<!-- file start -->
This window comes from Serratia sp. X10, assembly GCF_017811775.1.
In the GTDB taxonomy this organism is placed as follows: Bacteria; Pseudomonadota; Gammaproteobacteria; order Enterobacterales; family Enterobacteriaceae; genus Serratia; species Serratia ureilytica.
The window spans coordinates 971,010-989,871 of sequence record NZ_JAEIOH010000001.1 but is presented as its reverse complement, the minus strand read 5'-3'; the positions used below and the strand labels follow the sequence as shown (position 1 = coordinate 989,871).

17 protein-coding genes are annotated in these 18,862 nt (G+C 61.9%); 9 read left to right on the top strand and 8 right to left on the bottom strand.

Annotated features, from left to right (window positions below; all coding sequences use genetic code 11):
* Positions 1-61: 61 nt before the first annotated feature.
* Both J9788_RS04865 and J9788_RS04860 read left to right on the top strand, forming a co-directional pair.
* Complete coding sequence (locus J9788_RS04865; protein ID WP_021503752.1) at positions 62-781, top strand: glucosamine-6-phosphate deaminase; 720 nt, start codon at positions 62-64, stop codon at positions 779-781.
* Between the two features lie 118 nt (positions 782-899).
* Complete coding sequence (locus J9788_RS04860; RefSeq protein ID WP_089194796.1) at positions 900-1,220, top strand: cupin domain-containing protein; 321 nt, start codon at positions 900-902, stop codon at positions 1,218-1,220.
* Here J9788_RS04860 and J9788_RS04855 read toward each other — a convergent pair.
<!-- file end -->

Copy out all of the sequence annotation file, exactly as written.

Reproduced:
This window comes from Serratia sp. X10, assembly GCF_017811775.1.
In the GTDB taxonomy this organism is placed as follows: Bacteria; Pseudomonadota; Gammaproteobacteria; order Enterobacterales; family Enterobacteriaceae; genus Serratia; species Serratia ureilytica.
The window spans coordinates 971,010-989,871 of sequence record NZ_JAEIOH010000001.1 but is presented as its reverse complement, the minus strand read 5'-3'; the positions used below and the strand labels follow the sequence as shown (position 1 = coordinate 989,871).

17 protein-coding genes are annotated in these 18,862 nt (G+C 61.9%); 9 read left to right on the top strand and 8 right to left on the bottom strand.

Annotated features, from left to right (window positions below; all coding sequences use genetic code 11):
* Positions 1-61: 61 nt before the first annotated feature.
* Both J9788_RS04865 and J9788_RS04860 read left to right on the top strand, forming a co-directional pair.
* Complete coding sequence (locus J9788_RS04865; protein ID WP_021503752.1) at positions 62-781, top strand: glucosamine-6-phosphate deaminase; 720 nt, start codon at positions 62-64, stop codon at positions 779-781.
* Between the two features lie 118 nt (positions 782-899).
* Complete coding sequence (locus J9788_RS04860; RefSeq protein ID WP_089194796.1) at positions 900-1,220, top strand: cupin domain-containing protein; 321 nt, start codon at positions 900-902, stop codon at positions 1,218-1,220.
* Here J9788_RS04860 and J9788_RS04855 read toward each other — a convergent pair.